Readers who oppose illegal immigration often complain that The Post has too much sympathy for those living in the United States illegally and too little for those who oppose this...Obvious to those who've seen my discussion of their articles, it's been anything but that. I've discussed dozens of WaPo immigration stories that were full of lies and/or misleading or incomplete statements. The latest example involved Joel Achenbach comparing those who oppose illegal immigration to the Nazis. Howell lauds N.C. Aizenman for another story, and discussing the flaws in that is left as an exercise. However, about a year ago he or she gushed over El Salvador's consul general. In January, Jonathan Weisman misled regarding Mike Huckabee's immigration stance. They printed a contributed article from Gary Jacobsen describing how to hire a day laborer. I could sit here for the rest of the day typing those in, but you get the point: Howell is misleading her readers just as badly as the WaPo's "reporters" do.
...A review of immigration stories, mostly local, over the past year and several months, showed that the coverage was mostly straightforward and informative...
Have the views of those against illegal immigrants been fully told? My review included many stories quoting opponents -- as well as their march on the Mall. Some feel they've been portrayed as racist and xenophobic. While some have been quoted expressing views that might be interpreted that way, most have not. Halsey said it has been "very challenging to write effectively about people opposed to illegal immigration, because they are very passionate and seem suspicious of our motives and are less welcoming to our attention when we try to talk to them about their motivations."While some or many opposed to illegal immigration might be "against illegal immigrants", others might not be opposed to them on a personal level, and Howell fails to make that distinction. It's also a very rare day when the WaPo questions the motivations of those who support illegal immigration; their too-left-even-for us report on Mexicanos Sin Fronteras might come close.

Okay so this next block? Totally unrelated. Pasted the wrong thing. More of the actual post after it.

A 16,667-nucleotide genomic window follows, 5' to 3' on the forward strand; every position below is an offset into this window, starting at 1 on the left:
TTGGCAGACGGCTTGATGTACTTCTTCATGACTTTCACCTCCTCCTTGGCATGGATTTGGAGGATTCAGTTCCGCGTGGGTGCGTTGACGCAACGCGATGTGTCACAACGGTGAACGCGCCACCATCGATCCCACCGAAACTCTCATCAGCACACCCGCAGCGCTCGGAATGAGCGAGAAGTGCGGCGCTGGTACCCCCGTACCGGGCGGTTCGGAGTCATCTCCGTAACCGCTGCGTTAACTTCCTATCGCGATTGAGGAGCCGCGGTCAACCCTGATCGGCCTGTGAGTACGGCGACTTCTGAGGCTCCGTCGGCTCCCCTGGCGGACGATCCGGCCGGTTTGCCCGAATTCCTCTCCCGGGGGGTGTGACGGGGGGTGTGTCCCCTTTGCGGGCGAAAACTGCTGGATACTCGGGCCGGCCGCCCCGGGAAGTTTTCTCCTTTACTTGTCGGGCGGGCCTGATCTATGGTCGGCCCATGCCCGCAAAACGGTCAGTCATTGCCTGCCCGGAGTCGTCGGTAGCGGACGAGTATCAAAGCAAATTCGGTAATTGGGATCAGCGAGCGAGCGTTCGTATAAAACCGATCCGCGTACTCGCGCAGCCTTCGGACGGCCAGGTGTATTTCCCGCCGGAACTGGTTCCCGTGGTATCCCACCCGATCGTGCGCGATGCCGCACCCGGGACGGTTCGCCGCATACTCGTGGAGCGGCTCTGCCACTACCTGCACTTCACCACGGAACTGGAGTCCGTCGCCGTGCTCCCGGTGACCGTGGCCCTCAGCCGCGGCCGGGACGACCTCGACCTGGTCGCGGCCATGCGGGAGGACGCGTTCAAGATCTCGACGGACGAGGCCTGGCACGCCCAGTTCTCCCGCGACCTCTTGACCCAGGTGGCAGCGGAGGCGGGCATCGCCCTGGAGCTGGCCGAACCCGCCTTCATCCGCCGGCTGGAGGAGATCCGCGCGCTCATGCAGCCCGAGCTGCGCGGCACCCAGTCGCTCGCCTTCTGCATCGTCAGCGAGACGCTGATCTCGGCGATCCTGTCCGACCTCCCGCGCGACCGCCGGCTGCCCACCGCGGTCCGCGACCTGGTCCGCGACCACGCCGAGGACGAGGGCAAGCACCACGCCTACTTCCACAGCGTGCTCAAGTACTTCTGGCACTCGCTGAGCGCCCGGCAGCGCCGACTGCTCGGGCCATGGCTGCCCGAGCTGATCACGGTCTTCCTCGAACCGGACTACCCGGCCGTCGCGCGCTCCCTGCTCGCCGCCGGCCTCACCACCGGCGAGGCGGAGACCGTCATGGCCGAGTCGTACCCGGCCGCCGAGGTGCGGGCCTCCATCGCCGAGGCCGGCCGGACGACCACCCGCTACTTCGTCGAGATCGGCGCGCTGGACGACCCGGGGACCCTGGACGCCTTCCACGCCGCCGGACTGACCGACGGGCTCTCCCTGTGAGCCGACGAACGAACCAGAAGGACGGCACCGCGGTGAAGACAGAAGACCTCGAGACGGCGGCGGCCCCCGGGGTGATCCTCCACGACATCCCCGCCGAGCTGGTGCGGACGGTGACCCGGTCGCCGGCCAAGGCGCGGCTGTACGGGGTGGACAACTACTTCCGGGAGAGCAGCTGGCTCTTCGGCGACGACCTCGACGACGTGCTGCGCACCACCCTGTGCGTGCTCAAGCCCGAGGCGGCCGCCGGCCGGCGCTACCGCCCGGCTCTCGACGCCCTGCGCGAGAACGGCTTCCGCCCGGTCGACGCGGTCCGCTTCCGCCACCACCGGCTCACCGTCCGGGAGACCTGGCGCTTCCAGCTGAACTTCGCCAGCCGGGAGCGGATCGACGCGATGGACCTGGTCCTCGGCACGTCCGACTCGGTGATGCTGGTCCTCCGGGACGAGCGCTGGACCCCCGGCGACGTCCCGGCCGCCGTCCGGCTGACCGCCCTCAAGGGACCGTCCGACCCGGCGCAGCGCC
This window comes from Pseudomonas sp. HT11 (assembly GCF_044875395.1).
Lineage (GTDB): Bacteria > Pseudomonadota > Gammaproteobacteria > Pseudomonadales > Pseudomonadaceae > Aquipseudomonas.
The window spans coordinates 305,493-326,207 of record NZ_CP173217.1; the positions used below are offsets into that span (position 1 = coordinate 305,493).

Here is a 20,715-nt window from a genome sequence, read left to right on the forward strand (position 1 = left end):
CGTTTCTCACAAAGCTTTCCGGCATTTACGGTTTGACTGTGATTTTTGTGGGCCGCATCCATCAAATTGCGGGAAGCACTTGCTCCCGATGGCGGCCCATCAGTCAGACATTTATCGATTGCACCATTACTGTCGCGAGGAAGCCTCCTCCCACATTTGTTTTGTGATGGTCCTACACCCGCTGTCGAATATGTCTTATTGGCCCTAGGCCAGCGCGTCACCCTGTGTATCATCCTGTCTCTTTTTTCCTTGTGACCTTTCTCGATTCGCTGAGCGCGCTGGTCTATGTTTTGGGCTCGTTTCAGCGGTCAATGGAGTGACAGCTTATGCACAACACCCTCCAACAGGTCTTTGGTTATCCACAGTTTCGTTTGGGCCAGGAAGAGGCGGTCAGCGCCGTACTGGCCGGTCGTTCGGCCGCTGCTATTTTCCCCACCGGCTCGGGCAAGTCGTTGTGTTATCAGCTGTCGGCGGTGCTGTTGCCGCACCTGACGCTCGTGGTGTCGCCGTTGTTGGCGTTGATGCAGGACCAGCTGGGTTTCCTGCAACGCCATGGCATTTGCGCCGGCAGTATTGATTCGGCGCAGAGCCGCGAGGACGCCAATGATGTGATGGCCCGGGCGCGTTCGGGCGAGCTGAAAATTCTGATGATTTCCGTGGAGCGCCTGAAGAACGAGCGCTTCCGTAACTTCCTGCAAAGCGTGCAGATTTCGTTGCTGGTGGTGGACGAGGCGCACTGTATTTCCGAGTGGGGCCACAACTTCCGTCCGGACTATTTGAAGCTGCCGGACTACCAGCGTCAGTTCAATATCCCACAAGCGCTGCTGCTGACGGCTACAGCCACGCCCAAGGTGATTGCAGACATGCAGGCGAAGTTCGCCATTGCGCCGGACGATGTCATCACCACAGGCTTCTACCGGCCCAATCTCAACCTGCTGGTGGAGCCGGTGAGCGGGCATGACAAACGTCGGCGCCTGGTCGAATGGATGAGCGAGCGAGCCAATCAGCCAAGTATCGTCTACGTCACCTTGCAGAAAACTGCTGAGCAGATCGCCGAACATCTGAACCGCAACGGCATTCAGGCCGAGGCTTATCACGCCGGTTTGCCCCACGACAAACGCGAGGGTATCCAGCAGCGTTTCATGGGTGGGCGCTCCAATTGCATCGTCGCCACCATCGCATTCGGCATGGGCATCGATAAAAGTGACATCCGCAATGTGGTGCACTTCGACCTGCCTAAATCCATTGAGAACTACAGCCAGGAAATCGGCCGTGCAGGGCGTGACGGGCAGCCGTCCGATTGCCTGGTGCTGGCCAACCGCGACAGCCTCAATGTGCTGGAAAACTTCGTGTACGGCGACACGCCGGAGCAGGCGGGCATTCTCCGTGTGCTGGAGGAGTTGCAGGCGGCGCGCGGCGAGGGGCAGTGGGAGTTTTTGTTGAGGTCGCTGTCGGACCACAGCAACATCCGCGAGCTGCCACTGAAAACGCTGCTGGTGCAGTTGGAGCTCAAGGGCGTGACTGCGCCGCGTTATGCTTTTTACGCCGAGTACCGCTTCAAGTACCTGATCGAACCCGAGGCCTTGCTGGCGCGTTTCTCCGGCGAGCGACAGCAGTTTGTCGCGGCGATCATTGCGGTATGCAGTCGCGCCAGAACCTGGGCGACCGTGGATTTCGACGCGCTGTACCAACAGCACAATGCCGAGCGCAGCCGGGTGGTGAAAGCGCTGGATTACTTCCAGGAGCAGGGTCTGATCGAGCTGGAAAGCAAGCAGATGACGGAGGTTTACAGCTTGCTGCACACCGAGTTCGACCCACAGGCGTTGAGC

On terminology, Chip Beck, a State Department officer and former U.S. consul, believes it's important to use "illegal alien." Beck, who said he was not speaking for the State Department, said, "Foreign nationals who come across the border without papers or who overstay their visa are deemed 'illegal aliens.' Those are the legally correct terms. . . . The correct terminology is not derogatory but carries precise meanings under law." He sent a copy of the federal law that says: "The term 'alien' means any person not a citizen or national of the United States."As a commenter says at the article:
The Post does not use "alien" in news stories and prefers "illegal immigrant." Even if "alien" is legal terminology, to me, it sounds like someone from outer space. "Undocumented workers" is also discouraged. The Post stylebook says of "undocumented": "When used to describe immigrants, this is a euphemism that obscures an important fact -- that they are in this country illegally."
How dimwitted can you get? Is this the intellectual level the Post is running at? Did these people cover the Alien and Sedition Acts in 7th grade history?
Immigration2008a · Sat, 03/01/2008 - 08:55 · Importance: 1